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Video object annotation, navigation, and composition (p. 3-12)

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We explore the use of tracked 2D object motion to enable novel approaches to interacting with video. These include moving annotations, video navigation by direct manipulation of objects, and creating an image composite from multiple video frames. Features in the video are automatically tracked and grouped in an off-line preprocess that enables later interactive manipulation. Examples of annotations include speech and thought balloons, video graffiti, path arrows, video hyperlinks, and schematic storyboards. We also demonstrate a direct-manipulation interface for random frame access using spatial constraints, and a drag-and-drop interface for assembling still images from videos. Taken together, our tools can be employed in a variety of applications including film and video editing, visual tagging, and authoring rich media such as hyperlinked video.

In Proceedings of UIST 2008
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Extending 2D object arrangement with pressure-sensitive layering cues (p. 87-90)

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We demonstrate a pressure-sensitive depth sorting technique that extends standard two-dimensional (2D) manipulation techniques, particularly those used with multi-touch or multi-point controls. We combine this layering operation with a page-folding metaphor for more fluid interaction in applications requiring 2D sorting and layout.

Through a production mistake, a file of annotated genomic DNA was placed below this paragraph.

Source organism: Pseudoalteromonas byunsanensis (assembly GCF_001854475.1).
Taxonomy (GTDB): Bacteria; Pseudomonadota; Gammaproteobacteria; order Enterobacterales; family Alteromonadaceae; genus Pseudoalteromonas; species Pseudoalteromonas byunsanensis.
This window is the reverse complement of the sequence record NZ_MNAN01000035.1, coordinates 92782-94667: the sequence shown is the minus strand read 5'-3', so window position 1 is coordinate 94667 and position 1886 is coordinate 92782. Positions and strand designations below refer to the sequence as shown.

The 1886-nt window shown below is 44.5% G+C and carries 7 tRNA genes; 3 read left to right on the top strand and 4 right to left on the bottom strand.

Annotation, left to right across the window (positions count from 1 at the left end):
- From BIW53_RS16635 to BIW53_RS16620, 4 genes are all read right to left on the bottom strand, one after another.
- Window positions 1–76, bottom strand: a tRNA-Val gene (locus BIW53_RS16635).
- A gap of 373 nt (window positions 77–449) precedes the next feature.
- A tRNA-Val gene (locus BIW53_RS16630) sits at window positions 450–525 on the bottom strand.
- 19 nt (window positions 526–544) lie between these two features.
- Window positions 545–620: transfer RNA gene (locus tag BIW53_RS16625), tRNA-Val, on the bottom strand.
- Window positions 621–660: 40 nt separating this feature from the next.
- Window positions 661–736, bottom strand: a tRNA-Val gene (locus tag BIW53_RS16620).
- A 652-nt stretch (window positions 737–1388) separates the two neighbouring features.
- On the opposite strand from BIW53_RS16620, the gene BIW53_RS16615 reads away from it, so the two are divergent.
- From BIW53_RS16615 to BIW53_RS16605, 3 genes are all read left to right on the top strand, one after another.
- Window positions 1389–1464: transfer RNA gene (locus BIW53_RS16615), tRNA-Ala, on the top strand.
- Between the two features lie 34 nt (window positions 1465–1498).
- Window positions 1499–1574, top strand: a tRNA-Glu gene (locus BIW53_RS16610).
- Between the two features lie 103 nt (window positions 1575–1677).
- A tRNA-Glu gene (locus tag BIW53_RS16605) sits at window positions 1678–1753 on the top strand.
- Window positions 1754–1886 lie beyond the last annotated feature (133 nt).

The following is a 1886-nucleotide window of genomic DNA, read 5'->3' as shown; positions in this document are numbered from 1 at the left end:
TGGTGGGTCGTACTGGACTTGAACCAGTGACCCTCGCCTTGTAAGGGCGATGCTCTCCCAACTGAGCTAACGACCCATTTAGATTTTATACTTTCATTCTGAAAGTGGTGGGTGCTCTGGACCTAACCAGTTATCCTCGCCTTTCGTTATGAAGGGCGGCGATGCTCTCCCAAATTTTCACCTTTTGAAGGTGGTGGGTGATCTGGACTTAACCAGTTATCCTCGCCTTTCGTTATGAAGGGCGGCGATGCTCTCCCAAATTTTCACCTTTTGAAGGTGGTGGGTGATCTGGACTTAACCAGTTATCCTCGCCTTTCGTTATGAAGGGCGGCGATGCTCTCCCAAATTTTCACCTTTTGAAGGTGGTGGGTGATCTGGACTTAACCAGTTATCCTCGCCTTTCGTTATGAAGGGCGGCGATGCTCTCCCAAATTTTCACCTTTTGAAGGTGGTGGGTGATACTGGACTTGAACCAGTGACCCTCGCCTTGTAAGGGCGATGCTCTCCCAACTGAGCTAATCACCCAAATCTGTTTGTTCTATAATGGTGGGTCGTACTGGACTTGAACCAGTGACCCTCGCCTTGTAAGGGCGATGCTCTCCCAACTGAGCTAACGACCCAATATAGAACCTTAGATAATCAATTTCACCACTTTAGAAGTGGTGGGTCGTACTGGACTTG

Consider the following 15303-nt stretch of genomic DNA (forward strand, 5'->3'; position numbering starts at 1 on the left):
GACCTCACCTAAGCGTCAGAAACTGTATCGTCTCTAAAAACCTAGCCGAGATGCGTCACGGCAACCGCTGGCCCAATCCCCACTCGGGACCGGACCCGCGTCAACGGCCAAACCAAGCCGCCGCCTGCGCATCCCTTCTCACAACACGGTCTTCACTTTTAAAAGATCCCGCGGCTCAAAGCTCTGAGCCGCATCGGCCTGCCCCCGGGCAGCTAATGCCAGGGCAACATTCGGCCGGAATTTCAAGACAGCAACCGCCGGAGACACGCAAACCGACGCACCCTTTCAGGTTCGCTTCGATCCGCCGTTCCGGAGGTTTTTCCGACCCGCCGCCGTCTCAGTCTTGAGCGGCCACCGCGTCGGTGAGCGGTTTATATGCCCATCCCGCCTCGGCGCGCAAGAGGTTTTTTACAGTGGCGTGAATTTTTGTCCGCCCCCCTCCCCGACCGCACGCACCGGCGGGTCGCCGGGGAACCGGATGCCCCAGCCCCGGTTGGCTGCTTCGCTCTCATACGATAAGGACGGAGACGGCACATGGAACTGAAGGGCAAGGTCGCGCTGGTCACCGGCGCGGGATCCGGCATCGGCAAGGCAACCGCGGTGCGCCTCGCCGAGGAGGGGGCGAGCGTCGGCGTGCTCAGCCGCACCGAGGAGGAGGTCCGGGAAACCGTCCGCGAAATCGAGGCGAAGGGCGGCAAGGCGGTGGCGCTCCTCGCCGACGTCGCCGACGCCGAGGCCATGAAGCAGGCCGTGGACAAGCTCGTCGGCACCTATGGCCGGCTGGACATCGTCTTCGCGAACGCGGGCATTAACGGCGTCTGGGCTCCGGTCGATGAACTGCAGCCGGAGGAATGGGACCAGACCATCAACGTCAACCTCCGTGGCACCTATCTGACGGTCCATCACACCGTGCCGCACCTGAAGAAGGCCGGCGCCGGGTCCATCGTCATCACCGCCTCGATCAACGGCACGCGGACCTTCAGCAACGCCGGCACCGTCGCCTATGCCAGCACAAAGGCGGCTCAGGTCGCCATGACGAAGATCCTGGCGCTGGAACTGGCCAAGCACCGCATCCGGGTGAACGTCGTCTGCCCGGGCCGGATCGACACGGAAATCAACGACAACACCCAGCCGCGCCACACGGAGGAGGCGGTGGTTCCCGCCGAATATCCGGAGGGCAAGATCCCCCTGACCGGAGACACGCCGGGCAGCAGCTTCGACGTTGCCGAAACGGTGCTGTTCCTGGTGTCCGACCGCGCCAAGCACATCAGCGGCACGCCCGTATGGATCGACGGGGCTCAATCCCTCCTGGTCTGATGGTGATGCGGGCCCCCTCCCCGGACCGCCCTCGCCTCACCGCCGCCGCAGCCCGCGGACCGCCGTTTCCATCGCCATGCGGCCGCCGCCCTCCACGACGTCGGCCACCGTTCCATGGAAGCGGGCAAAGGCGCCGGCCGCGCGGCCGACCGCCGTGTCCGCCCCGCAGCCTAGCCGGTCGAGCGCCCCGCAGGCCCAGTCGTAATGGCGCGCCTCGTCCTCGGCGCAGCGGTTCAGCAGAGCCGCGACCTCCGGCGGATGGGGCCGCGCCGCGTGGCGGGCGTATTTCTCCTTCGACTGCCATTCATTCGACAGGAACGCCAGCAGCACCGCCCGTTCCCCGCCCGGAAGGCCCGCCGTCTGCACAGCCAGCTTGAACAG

In Proceedings of UIST 2009
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PhotoelasticTouch: transparent rubbery tangible interface using an LCD and photoelasticity (p. 43-50)

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PhotoelasticTouch is a novel tabletop system designed to intuitively facilitate touch-based interaction via real objects made from transparent elastic material. The system utilizes vision-based recognition techniques and the photoelastic properties of the transparent rubber to recognize deformed regions of the elastic material. Our system works with elastic materials over a wide variety of shapes and does not require any explicit visual markers. Compared to traditional interactive surfaces, our 2.5 dimensional interface system enables direct touch interaction and soft tactile feedback. In this paper we present our force sensing technique using photoelasticity and describe the implementation of our prototype system. We also present three practical applications of PhotoelasticTouch, a force-sensitive touch panel, a tangible face application, and a paint application.

In Proceedings of UIST 2009
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A screen-space formulation for 2D and 3D direct manipulation (p. 69-78)

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Rotate-Scale-Translate (RST) interactions have become the de facto standard when interacting with two-dimensional (2D) contexts in single-touch and multi-touch environments. Because the use of RST has thus far focused almost entirely on 2D, there are not yet standard techniques for extending these principles into three dimensions. In this paper we describe a screen-space method which fully captures the semantics of the traditional 2D RST multi-touch interaction, but also allows us to extend these same principles into three-dimensional (3D) interaction. Just like RST allows users to directly manipulate 2D contexts with two or more points, our method allows the user to directly manipulate 3D objects with three or more points. We show some novel interactions, which take perspective into account and are thus not available in orthographic environments. Furthermore, we identify key ambiguities and unexpected behaviors that arise when performing direct manipulation in 3D and offer solutions to mitigate the difficulties each presents. Finally, we show how to extend our method to meet application-specific control objectives, as well as show our method working in some example environments.